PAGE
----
Interiors

By HANNAH GERSEN

 

Last weekend I stopped by Film Biz Recycling, a thrift store that sells props previously used on the sets of TV shows, movies, and plays. It’s a place I’ve been curious about for years, having heard of vintage treasures to be found amidst its workaday prop items. I wasn’t sure what to expect, and upon entering was somewhat jarred by the hodge-podge of items, arranged with no particular logic. A toy piano stood next to a stodgy-looking coffee table, which sat beneath a shelf of Cuban cigar boxes and a framed copy of the rules of the board game “The Game of Life”.  Across from this tableau, on the other side of the aisle, were an egg swivel chair (like the one in Sleepless in Seattle), a wooden 1950s baby blue high chair, and slew of fake flowers.

A saleswoman greeted me. “Are you looking for anything in particular?”

“Just looking,” I said, eyeing a nearby coffin. For Rent, said its tag.

“Well, there’s plenty to see!”

She wasn’t kidding. I love thrift stores, for all the usual reasons—the nostalgia, the irony, the bargains, the hunt—but mainly I love thrift stores because every item contains its own secret narrative. Once upon a time, that stained satin gown might have been the life of some Manhattan cocktail party—say, Truman Capote’s? And what about that skirt suit that looks like it’s never been worn? Maybe it was the traveling outfit of a jilted bride. She burned the wedding dress but kept the suit as a reminder to stay away from caddish men.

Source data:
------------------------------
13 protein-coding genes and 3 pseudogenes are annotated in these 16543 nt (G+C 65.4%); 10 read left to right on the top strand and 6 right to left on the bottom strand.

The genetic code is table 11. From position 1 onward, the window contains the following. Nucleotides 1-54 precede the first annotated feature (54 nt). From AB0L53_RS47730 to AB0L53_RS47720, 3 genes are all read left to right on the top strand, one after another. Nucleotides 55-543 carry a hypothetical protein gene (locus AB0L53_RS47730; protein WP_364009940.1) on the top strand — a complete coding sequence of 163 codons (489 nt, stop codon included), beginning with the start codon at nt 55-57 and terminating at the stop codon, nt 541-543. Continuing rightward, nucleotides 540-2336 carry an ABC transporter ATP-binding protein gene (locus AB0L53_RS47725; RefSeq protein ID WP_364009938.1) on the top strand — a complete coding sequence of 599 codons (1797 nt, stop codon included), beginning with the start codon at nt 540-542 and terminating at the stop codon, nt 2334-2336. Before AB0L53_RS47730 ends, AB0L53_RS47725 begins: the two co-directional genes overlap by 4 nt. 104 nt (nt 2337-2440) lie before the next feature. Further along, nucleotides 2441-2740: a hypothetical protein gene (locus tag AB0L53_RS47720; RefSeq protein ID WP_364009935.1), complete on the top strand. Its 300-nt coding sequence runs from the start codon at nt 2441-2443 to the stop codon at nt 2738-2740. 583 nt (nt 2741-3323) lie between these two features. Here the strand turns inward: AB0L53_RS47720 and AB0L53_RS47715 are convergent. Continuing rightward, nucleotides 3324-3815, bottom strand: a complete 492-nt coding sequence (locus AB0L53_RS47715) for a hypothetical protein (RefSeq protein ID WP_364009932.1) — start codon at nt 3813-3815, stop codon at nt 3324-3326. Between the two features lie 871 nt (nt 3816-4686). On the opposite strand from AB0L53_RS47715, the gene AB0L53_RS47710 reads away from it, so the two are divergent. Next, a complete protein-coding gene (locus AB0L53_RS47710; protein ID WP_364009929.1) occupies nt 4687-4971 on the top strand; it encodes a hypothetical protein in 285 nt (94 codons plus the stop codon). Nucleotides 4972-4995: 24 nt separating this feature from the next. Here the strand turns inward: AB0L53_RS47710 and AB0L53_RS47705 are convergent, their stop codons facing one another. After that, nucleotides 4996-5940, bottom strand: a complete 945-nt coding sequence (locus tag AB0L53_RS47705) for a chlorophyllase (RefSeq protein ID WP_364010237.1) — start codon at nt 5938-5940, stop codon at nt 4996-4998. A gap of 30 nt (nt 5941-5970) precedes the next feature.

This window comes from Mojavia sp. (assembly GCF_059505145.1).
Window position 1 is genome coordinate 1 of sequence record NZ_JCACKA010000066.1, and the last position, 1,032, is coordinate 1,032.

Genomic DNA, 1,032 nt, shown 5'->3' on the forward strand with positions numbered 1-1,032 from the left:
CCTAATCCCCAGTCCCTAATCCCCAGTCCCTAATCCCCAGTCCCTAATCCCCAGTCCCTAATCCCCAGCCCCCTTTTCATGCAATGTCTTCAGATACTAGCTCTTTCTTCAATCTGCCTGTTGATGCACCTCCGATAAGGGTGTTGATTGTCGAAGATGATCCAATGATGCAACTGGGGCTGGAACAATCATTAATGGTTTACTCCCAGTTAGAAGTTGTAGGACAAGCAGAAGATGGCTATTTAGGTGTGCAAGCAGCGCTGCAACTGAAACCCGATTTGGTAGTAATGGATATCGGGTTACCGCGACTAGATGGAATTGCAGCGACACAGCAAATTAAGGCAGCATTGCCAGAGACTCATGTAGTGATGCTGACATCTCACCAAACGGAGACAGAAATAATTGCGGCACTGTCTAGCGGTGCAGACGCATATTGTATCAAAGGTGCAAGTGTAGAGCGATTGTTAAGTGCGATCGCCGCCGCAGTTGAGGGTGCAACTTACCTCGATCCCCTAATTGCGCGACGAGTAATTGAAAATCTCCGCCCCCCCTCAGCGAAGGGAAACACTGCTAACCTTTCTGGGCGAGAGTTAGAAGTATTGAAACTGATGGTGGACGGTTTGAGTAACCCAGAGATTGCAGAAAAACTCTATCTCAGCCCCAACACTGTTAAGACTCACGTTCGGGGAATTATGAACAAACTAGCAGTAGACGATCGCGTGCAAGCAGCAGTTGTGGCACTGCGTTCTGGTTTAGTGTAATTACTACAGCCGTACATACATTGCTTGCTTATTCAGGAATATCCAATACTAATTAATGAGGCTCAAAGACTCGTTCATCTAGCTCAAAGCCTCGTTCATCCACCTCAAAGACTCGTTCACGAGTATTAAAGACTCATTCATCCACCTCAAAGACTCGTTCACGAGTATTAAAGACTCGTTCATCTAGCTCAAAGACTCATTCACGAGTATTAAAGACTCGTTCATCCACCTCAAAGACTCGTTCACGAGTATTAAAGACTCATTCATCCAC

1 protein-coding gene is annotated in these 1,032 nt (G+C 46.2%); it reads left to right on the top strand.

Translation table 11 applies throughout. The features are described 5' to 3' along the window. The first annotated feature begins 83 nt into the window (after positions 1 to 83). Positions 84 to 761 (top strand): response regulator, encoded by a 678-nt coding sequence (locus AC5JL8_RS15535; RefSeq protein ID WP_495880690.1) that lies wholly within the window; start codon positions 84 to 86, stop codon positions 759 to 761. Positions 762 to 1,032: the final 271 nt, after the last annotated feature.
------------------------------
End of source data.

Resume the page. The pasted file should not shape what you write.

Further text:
(As in fantasies of reincarnation, thrift store reveries tend to skew dramatic—why invent a boring past for your clothes?)

At Film Biz Recycling, the possibility for narrative invention is brought front and center, since you know that each item was actually used to tell a story. Examining a teacup decorated with French phrases, I wondered what it meant to signify about its imaginary owner. Good taste? Bad taste? Francophilia? Thrift? Without its surrounding faked kitchen, it was hard to get much of a signal beyond female, and maybe, middle class. And yet it had a specific, lived-in quality. I could see it could it could help to set a scene; how, even perched in a cupboard, it would lend a feeling of hominess.

Home. It’s a word associated with interiors, for the most part. Thinking about this column recently, I realized that I almost always associate “place” with “outside”. To correct this bias, I thought I’d share a few domestic links this month, starting with an essay by Adam Baer in Virginia Quarterly Review’s Hollywood Issue, about the architecture of John Lautner, whose glassed-walled modernist houses are often featured in movies. Most often cast as the homes of villians, Lautner’s Los Angeles houses are too sleek and expensive-looking to be the residence of anyone ordinary. And yet, Baer tells us, Lautner houses were built inexpensively, and from the inside, you feel peaceful, relaxed, and close to nature.

At the other end of the spectrum, The New York Times celebrates a delightfully maximalist aesthetic in an article about an architecture professor’s eccentric renovation of a double house in Buffalo, New York. The house, which was vacant and abandoned, is now a showcase and inspiration for its new owner’s many sculptures and artworks.

And what happens to the houses that aren’t snatched up by creative professors? At The Daily Kos, this blog post ponders the allure of abandoned houses, a beauty that is almost always tied to mystery. In a related post, Gizmodo features of slideshow of “staircases that lead nowhere.”

Finally, this excellent New Yorker profile of artist Laurie Simmons, (a.k.a. Lena Dunham’s mother), highlights her preoccupation with houses, and in particular, the artistic inspiration she’s found in a house she recently bought in Cornwall, Connecticut.

One last tidbit: if you’re looking to give your house or apartment that well-read look, The Paris Review Blog explains where to buy “books by the foot.”

 

Hannah Gersen is the Dispatches Editor for The Common.

Photo from Flickr Creative Commons

Interiors

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